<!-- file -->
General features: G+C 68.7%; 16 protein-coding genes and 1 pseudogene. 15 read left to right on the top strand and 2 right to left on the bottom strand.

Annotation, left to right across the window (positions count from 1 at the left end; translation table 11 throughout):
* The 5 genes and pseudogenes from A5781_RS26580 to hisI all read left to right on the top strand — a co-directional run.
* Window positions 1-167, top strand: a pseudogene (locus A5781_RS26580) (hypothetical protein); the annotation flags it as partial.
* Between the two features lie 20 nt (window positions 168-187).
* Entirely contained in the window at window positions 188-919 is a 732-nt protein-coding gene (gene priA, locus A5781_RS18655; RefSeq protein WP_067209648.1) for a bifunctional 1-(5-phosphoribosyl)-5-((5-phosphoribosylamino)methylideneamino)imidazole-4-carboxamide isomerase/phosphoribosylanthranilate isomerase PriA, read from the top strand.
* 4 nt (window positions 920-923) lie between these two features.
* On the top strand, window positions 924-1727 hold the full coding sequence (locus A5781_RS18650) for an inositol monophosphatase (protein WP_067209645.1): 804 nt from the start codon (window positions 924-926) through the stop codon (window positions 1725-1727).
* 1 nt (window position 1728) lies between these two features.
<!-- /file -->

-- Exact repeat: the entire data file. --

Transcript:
General features: G+C 68.7%; 16 protein-coding genes and 1 pseudogene. 15 read left to right on the top strand and 2 right to left on the bottom strand.

Annotation, left to right across the window (positions count from 1 at the left end; translation table 11 throughout):
* The 5 genes and pseudogenes from A5781_RS26580 to hisI all read left to right on the top strand — a co-directional run.
* Window positions 1-167, top strand: a pseudogene (locus A5781_RS26580) (hypothetical protein); the annotation flags it as partial.
* Between the two features lie 20 nt (window positions 168-187).
* Entirely contained in the window at window positions 188-919 is a 732-nt protein-coding gene (gene priA, locus A5781_RS18655; RefSeq protein WP_067209648.1) for a bifunctional 1-(5-phosphoribosyl)-5-((5-phosphoribosylamino)methylideneamino)imidazole-4-carboxamide isomerase/phosphoribosylanthranilate isomerase PriA, read from the top strand.
* 4 nt (window positions 920-923) lie between these two features.
* On the top strand, window positions 924-1727 hold the full coding sequence (locus A5781_RS18650) for an inositol monophosphatase (protein WP_067209645.1): 804 nt from the start codon (window positions 924-926) through the stop codon (window positions 1725-1727).
* 1 nt (window position 1728) lies between these two features.